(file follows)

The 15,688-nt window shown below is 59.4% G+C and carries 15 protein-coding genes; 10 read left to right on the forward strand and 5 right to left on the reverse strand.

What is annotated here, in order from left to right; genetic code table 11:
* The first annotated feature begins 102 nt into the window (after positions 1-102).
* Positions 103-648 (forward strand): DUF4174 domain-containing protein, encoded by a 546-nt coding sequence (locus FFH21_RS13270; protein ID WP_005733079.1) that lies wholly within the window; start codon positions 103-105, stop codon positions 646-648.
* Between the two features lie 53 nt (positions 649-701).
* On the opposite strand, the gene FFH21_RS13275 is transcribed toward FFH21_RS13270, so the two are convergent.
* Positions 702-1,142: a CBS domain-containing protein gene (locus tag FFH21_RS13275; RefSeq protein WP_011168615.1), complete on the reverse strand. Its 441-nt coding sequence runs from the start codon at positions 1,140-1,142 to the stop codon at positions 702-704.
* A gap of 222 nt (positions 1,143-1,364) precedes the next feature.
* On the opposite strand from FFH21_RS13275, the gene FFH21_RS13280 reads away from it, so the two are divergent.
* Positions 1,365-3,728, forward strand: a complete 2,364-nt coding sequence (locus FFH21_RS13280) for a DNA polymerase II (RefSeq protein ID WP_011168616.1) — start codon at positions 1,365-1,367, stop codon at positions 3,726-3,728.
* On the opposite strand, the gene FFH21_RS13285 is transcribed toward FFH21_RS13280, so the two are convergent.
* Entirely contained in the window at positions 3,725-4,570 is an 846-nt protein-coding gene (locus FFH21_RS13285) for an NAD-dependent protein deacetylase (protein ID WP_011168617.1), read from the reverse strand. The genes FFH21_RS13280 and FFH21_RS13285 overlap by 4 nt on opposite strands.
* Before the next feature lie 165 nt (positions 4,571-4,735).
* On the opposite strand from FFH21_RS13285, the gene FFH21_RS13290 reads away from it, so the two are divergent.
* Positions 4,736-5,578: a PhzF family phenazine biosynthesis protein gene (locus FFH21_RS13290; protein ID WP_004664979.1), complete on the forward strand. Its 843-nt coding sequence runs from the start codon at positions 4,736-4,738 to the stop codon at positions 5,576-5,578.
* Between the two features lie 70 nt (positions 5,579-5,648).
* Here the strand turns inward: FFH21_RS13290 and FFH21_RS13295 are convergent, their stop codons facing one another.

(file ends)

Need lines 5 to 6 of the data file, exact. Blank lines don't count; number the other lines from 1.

* Between the two features lie 53 nt (positions 649-701).
* On the opposite strand, the gene FFH21_RS13275 is transcribed toward FFH21_RS13270, so the two are convergent.